London’s Metropolitan Police corruptly meddled in shoddy investigations into the brutal 1987 murder of a private investigator and then concealed their repeated failings, often by sowing disinformation in the media, an inquiry into the case has found.
Daniel Morgan was found murdered in a car park behind a pub in southeast London on March 10th, 1987. He was killed with an axe which was found stuck in the back of his head. Nobody has been brought to justice for the killing.
After looking at the evidence, an independent panel painted a grim picture of a police force riddled with corruption: some officers had links to organised crime, some sought to sell information or stolen goods, and investigations were often suspiciously poor or partial.
Chair of the Daniel Morgan Independent Panel, Baroness Nuala O’Loan said the police had displayed ‘institutional corruption’. Photograph: Dan Kitwood/Getty Images
In damning verdicts, the panel’s chair, Nuala O’Loan – former police ombudsman of Northern Ireland – said the police had displayed “institutional corruption”, while interior minister Priti Patel described it as one of the most devastating episodes in the history of the London force.
While the report found no fresh evidence of long-standing suspicions of police involvement in the murder itself, the panel was careful to say that such a conclusion rested on the available documentary evidence.
Baroness O’Loan was scathing about how the case had been handled – and about the various mistakes, poor police work and avarice of many officers concerned.
She said opportunities to gather evidence were irretrievably lost during the first investigation, while forensic work in a second investigation was described by a senior officer as “pathetic”.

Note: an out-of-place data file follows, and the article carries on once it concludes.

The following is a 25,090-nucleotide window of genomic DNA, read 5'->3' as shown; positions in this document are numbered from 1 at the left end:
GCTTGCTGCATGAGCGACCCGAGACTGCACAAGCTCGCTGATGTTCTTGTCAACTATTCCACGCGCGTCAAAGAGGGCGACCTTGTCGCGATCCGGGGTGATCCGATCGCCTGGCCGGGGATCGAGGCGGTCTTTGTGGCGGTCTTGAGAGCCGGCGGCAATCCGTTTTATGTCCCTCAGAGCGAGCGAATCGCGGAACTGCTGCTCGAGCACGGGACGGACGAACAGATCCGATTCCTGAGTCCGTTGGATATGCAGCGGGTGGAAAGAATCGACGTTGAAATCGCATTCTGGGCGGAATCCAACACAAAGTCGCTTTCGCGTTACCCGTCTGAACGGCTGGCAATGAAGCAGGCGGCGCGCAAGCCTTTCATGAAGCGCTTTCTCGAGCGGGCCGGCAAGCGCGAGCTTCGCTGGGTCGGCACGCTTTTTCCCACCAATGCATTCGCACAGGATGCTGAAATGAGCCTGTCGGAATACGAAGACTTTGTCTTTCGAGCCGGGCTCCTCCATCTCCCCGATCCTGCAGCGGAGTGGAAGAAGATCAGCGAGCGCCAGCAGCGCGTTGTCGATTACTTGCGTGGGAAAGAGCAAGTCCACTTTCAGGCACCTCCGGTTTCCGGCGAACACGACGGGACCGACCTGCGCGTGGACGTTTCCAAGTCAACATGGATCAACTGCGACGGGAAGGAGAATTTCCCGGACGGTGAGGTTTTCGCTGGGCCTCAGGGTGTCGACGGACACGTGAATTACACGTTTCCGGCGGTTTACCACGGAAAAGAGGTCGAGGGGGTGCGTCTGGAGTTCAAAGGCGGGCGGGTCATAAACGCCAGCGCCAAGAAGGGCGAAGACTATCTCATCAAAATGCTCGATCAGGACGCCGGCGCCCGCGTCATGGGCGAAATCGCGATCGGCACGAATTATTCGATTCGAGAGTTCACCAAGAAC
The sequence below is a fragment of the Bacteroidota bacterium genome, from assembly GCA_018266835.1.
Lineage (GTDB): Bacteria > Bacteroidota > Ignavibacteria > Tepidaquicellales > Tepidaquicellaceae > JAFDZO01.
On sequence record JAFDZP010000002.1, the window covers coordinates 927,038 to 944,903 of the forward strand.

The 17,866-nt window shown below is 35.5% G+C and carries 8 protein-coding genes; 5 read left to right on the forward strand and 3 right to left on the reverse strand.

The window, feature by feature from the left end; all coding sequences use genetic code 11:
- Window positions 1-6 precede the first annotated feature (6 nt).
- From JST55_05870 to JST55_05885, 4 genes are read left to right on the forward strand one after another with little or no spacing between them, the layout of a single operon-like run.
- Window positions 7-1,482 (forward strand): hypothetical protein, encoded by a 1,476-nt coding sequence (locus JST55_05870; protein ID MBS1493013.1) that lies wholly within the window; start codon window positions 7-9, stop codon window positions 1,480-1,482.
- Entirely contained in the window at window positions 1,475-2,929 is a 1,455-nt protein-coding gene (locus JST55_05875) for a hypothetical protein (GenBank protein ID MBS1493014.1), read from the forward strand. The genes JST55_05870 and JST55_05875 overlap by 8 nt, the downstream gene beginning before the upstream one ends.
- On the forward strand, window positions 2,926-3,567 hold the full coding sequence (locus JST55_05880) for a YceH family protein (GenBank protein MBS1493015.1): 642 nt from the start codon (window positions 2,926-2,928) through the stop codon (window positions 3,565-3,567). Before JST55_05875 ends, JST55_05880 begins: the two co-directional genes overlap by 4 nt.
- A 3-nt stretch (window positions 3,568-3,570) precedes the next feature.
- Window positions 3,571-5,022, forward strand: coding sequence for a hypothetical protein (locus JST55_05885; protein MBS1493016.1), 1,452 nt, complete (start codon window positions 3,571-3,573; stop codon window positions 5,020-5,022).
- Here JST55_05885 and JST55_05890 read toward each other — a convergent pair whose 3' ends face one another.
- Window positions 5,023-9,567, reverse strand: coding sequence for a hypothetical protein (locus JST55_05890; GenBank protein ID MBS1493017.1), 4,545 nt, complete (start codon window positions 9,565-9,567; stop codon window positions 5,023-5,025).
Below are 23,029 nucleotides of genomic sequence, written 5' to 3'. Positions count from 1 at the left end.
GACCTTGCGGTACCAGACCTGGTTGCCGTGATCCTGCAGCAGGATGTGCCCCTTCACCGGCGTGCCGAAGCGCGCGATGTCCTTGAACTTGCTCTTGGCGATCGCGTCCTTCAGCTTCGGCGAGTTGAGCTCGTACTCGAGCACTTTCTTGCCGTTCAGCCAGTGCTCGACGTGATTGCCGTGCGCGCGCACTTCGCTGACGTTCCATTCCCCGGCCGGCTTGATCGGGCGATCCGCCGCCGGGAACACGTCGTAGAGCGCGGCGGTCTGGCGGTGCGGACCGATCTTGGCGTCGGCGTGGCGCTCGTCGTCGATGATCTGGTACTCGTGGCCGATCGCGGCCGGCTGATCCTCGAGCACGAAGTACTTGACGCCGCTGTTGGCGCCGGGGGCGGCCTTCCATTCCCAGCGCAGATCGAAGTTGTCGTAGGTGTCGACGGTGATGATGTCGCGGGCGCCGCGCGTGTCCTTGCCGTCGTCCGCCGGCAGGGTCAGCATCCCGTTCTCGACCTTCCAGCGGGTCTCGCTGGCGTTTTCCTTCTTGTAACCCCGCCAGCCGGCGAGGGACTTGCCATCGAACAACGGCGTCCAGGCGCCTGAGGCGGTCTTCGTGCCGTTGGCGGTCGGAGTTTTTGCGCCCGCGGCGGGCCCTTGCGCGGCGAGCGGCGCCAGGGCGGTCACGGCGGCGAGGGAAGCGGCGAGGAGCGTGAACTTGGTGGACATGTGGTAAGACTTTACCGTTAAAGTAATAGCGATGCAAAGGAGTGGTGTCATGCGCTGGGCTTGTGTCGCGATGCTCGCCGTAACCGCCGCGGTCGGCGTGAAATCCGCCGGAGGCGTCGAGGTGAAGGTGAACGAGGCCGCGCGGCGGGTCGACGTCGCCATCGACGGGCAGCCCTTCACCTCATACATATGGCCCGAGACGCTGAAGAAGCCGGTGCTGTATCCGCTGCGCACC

“The family of Daniel Morgan has suffered grievously as a consequence of the failure to bring his murderer or murderers to justice: The unwarranted assurances which they were given, the misinformation which was put into the public domain, and the denial of failings in the investigation,” Baroness O’Loan said at a news conference.
“We believe that concealing or denying failings, for the sake of an organisation’s public image is dishonesty, on the part of the organisation, for reputational benefit. This constitutes a form of institutional corruption.”
Ms Patel said she had asked the head of the Metropolitan Police to provide a detailed response to the panel’s findings, and she would provide an update when she had received it.
“Police corruption is a betrayal of everything policing stands for in this country,” Ms Patel said. “This is one of the most devastating episodes in the history of the Metropolitan Police.”
London’s Metropolitan Police has more than 43,000 officers and staff and is the United Kingdom’s largest police service with 25 per cent of the total police budget for England and Wales. – Reuters